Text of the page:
indiana Prairie Farmer Logo

Diagnose fertilizer burn in corn

Corn Commentary: Watch out for these symptoms and take precautions in the future.

Tom J. Bechman, Midwest Crops Editor

May 28, 2024

3 Min Read
Fertilizer burn injury on roots of a corn plant
TOO HOT: These corn roots ran into too high a concentration of fertilizer. These symptoms are typical of fertilizer burn injury. Dan Quinn

Applying fertilizer correctly is a balancing act akin to balancing a bar while walking a tightrope. You want to place fertilizer where plants will find it fast and where it won’t be lost. At the same time, you don’t want to risk burning roots or injuring plants. For an individual plant, that could be as disastrous as someone losing their balance and falling off the tightrope.

“There are at least three situations where we run into cases of fertilizer injury this time of year,” says Dan Quinn, Purdue Extension corn specialist. “Know how much actual product you are applying, and take steps to place it properly to help stay out of these situations.”

Here are three scenarios that could result in injury symptoms on corn plants:

Too much starter in the row. “You can literally burn roots, especially on seedlings, if they contact too high of a concentration of fertilizer,” Quinn explains. “Roots may just stop growing, or they may appear stubbed off. If seedlings are stunted or dying, dig up a few. If it’s fertilizer burn, symptoms should be obvious.”

The most common situation resulting in seedling injury from starter fertilizer occurs when product with too high of a salt index is applied in-furrow, Quinn says.

“The limit in-furrow is 10 pounds of actual nitrogen plus potassium per acre,” he explains. “If you’re applying 100 pounds of nitrogen, for example, you can only apply a maximum of 10% of that total within the row.”

Related:Expect uniform corn emergence in 2024

Preplant anhydrous ammonia burn. Every year, Quinn fields calls from someone noticing corn seedlings stunted or discolored compared to their neighbors. The cause traces back to injecting anhydrous ammonia before planting. Symptoms below the surface will resemble when too much starter nitrogen plus potassium is applied.

“It doesn’t always show up, but sometimes people see it,” he says. “If you can get at least two weeks between application and planting, it helps reduce the risk. Apply on an angle so an entire corn row doesn’t wind up below a knife pass.”

Sidedress burn. This time, symptoms are burnt leaves — either sections of leaves or splotches on leaves. An anhydrous ammonia applicator that isn’t sealing well around injection knives or a liquid N applicator with leaks can produce these symptoms.

“Normally, corn grows out of it, but it’s not desirable,” Quinn notes. “You’re not applying the product properly.”

Across the rows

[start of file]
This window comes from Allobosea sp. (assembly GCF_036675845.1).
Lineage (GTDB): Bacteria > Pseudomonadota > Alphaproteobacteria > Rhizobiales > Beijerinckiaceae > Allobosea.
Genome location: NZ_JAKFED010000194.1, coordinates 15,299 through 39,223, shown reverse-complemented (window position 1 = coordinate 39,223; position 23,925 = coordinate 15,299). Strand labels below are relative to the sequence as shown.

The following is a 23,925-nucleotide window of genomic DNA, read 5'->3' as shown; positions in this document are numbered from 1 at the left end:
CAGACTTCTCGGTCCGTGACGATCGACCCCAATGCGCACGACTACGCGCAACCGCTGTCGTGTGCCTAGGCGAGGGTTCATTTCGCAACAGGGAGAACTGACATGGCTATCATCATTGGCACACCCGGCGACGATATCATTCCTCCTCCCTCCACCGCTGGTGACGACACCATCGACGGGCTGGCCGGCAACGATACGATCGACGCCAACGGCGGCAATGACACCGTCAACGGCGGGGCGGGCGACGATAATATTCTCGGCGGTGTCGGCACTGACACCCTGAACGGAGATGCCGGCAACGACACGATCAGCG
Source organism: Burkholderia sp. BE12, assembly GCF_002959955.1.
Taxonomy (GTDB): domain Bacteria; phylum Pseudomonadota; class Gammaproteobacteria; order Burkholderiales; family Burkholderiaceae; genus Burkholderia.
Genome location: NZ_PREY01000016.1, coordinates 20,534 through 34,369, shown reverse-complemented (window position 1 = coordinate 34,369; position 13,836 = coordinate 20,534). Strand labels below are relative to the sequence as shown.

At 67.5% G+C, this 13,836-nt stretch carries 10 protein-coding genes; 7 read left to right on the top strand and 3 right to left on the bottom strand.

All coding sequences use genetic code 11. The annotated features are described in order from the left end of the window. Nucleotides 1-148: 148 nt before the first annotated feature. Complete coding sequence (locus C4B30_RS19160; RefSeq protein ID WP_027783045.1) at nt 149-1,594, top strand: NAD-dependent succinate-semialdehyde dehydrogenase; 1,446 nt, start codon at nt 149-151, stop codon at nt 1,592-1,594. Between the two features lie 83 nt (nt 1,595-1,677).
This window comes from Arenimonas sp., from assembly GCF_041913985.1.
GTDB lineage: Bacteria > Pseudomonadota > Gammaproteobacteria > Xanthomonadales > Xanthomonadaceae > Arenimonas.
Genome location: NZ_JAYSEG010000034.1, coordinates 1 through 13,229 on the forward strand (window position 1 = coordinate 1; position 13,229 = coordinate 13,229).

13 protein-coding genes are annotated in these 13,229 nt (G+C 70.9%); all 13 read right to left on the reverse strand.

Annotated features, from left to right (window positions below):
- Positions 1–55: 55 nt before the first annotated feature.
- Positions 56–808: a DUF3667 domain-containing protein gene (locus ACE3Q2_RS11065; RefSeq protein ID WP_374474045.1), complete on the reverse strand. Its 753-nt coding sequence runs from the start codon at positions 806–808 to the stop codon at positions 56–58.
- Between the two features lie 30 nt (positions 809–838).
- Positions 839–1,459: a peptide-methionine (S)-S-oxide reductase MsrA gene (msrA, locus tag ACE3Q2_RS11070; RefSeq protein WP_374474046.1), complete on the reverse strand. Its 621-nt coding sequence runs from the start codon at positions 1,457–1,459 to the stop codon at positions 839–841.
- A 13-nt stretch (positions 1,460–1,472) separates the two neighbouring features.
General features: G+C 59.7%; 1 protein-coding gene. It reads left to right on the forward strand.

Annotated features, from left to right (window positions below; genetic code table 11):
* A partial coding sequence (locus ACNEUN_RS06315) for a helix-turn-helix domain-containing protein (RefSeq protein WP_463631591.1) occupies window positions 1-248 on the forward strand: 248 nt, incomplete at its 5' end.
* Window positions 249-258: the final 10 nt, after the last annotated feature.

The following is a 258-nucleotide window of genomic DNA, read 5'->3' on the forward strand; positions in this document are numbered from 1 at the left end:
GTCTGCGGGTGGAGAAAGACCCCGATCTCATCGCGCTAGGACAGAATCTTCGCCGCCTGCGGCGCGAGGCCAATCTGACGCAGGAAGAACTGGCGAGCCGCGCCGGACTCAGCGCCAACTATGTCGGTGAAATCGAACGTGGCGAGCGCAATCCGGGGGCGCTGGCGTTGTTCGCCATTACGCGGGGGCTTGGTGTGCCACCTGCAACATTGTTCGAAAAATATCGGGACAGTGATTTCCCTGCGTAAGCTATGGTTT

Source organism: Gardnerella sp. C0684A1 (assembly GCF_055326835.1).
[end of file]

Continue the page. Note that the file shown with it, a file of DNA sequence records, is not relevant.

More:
To say it has been a tricky spring planting season to navigate would be an understatement. Here are reports that bear this out:

In Michigan. While some fields look really dry on top, Jim Zook, executive director of the Michigan Corn Growers Association and Michigan Corn Marketing Program, says they are wet deep down, but also in the middle, which is wet and mushy. “Some think it’s because we didn’t have a hard frost this year, but those are the planting conditions. Fortunately, we really haven’t heard of anyone getting majorly stuck, although it remains a possibility.” — Jennifer Kiel, American Agriculturalist editor

In Michigan and Ohio. Seed corn maggot is on the radar in Michigan and Ohio, especially in soybeans and particularly in fields with tillage, freshly decaying green stuff and slow emergence. Fields planted in April with seeds planted too deep are most at risk. The first round of damage is over, but now growers are on the lookout for the first generation of adults to emerge. In cool, wet seasons, a repeat infestation cycle could occur in later-planted fields. — Chris DiFonzo, Michigan State University Department of Entomology

In Missouri. Corn planting was 76% complete as of May 19, but only advanced from 72% in a week, due to rain delays. The five-year average is 81%. Percent of corn emerged equals the five-year average at 61%. Some stand loss and replanting is possible due to recent wet conditions. — USDA National Agricultural Statistics Service

Read more about:


About the Author(s)

Tom J. Bechman

Midwest Crops Editor, Farm Progress

Tom J. Bechman became the Midwest Crops editor at Farm Progress in 2024 after serving as editor of Indiana Prairie Farmer for 23 years. He joined Farm Progress in 1981 as a field editor, first writing stories to help farmers adjust to a difficult harvest after a tough weather year. His goal today is the same — writing stories that help farmers adjust to a changing environment in a profitable manner.

Bechman knows about Indiana agriculture because he grew up on a small dairy farm and worked with young farmers as a vocational agriculture teacher and FFA advisor before joining Farm Progress. He works closely with Purdue University specialists, Indiana Farm Bureau and commodity groups to cover cutting-edge issues affecting farmers. He specializes in writing crop stories with a focus on obtaining the highest and most economical yields possible.

Tom and his wife, Carla, have four children: Allison, Ashley, Daniel and Kayla, plus eight grandchildren. They raise produce for the food pantry and house 4-H animals for the grandkids on their small acreage near Franklin, Ind.

Subscribe to receive top agriculture news
Be informed daily with these free e-newsletters

You May Also Like